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Re: Detecting if a folder is a symbolic link

by Tanktalus (Canon)
on Mar 17, 2006 at 23:04 UTC ( #537607=note: print w/replies, xml ) Need Help??

in reply to Detecting if a folder is a symbolic link

friedo points out -l. I'll add two more pieces: using lstat (which is what -l uses i under the covers), which gets way too complicated, and using readlink to read the symlink.

Note that while you can use the "_" special variable for the -X operators, you need to be careful when you're involving the -l. You can't do if (-d $file && -l _). That will always return false. You must reverse that: if (-l $file && -d _). The reason is that the -d check (and everything except -l) will use stat which follows symlinks reading the underlying file, directory, device, FIFO, whatever. That will never be a symlink (unless it points to a nonexistant entity). Of course, if it points to a nonexistant entity, it won't be a directory ;->

if (-d $file && -l $file) should work fine, albeit the tiniest bit more expensive than if (-l $file && -d _).

Also be careful with readlink. It can be awfully tricky to follow symlinks the way that the OS does. Symlinks to symlinks to files inside symlink'd directories ... it's really convoluted. You're probably better off using stat (not lstat) and using the first two fields (dev and ino) as hash keys to keep track of whether you've seen it or not. This will actually also catch hardlinked files which you probably aren't even thinking about ;-)

{ my %seen; sub have_seen_file { my $file = shift; my ($dev, $ino) = stat($file); $seen{$dev}{$ino}++; } sub reset_seen_files { %seen = () } }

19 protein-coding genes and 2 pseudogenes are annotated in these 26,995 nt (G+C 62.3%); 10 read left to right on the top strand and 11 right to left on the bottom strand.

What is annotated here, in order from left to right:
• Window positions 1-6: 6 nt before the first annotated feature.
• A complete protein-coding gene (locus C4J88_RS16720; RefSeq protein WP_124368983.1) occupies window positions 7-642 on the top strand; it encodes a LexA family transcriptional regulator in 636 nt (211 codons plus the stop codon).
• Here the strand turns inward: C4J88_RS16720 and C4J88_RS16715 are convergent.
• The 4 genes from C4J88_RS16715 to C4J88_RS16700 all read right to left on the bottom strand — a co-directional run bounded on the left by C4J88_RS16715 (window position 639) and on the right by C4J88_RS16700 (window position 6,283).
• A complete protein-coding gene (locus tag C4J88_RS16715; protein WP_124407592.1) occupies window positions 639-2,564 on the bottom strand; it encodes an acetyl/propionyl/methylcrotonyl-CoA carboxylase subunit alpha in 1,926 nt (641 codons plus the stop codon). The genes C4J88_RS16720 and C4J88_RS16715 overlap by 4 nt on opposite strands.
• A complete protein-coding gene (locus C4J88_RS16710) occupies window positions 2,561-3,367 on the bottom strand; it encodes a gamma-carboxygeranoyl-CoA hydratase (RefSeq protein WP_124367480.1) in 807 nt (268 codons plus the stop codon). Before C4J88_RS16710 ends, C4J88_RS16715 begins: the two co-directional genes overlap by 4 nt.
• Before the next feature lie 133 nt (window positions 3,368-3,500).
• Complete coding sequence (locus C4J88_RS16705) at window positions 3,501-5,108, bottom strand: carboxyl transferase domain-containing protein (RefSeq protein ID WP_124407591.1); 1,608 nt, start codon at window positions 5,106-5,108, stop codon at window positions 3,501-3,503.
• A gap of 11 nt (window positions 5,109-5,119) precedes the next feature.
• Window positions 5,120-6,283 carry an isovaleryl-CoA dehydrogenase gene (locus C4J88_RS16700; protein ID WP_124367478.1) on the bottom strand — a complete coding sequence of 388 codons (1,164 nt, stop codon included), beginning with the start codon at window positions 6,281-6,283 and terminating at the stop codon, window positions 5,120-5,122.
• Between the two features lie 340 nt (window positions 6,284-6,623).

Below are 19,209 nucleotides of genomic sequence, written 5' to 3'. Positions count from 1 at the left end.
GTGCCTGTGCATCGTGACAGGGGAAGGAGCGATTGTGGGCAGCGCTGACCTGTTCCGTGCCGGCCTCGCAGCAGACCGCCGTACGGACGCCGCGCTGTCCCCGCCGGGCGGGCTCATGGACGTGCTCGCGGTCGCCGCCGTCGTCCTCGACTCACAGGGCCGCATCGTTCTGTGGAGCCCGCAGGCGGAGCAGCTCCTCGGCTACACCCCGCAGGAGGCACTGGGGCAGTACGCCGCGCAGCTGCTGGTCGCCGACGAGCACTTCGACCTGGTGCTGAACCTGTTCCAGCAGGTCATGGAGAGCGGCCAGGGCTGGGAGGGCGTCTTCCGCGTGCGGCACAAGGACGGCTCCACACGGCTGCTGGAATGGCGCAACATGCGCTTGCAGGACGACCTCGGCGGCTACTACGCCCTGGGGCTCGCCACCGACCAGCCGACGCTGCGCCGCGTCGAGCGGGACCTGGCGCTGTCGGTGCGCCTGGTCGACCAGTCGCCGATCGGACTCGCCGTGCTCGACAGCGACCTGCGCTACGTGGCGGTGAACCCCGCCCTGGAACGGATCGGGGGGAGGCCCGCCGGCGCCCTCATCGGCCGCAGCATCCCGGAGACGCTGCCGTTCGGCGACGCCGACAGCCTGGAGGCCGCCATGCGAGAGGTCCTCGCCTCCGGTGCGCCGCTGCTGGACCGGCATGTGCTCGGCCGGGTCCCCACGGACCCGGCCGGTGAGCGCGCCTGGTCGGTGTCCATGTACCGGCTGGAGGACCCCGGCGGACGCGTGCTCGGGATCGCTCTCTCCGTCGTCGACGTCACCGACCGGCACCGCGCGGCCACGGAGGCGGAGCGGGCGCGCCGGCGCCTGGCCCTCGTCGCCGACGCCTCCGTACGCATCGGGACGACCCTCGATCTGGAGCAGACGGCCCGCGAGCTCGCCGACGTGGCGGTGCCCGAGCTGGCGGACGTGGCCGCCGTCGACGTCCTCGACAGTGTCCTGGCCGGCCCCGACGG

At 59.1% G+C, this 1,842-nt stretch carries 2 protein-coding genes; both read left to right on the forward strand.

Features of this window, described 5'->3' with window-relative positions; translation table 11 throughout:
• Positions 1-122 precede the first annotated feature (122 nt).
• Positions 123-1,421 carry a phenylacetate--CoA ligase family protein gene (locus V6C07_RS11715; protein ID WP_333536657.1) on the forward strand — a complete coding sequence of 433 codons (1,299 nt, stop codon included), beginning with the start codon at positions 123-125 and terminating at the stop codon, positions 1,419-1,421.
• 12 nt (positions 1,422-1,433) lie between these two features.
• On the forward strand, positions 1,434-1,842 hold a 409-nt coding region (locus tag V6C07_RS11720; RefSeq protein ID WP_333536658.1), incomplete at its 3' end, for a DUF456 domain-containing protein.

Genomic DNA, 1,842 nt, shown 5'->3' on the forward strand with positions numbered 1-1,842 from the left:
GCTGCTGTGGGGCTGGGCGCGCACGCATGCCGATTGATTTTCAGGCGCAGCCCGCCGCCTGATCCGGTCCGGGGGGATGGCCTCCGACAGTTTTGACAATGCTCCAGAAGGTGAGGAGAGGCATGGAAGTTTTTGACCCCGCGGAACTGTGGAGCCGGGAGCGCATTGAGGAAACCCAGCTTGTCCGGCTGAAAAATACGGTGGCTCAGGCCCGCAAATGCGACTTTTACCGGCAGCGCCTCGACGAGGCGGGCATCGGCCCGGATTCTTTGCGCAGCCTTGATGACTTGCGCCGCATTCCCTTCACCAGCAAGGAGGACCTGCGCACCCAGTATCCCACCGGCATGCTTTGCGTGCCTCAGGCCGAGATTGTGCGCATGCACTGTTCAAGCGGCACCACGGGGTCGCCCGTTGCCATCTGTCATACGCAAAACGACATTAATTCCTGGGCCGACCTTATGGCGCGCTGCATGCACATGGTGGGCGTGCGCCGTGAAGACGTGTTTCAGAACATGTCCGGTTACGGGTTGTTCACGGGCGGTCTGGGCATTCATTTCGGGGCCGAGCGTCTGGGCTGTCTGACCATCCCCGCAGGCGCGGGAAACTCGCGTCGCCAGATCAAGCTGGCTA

Or something like that.

Update: tye is right - I normally actually use this shortcut as "if (-l $file || -d _)" which, of course, is not what the OP wanted.

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Re^2: Detecting if a folder is a symbolic link (tricky)
by tye (Sage) on Mar 17, 2006 at 23:46 UTC
    You can't do if (-d $file && -l _). That will always return false.


    You must reverse that: if (-l $file && -d _).

    Actually, that also always returns a false value. The cached lstat results did not follow the symbolic link and so doesn't know anything about what (if anything) it links to. If you want to check for "X is a (symbolic) link to a directory", then you can't avoid doing [l]stat twice (well, lstat once and stat once).

    There certainly are cases where you can "cheat" (or "be efficient"). Perhaps you were thinking of a very common case, for example:

    if( ! -l $file && -d _ ) { } #or if( -l $file ) { ... } elsif( -d _ ) { ... } elsif( -f _ ) { ... } else { ... }

    That does work and does require that you do the -l part first.

    - tye        

Re^2: Detecting if a folder is a symbolic link
by Anonymous Monk on Dec 03, 2021 at 07:01 UTC
    What does "_" mean here? ( Referring to -d _ )

      It refers to the previous call to stat or other file test. Using the underscore saves a useless second call.

      If stat is passed the special filehandle consisting of an underline, no stat is done, but the current contents of the stat structure from the last stat, lstat, or filetest are returned.


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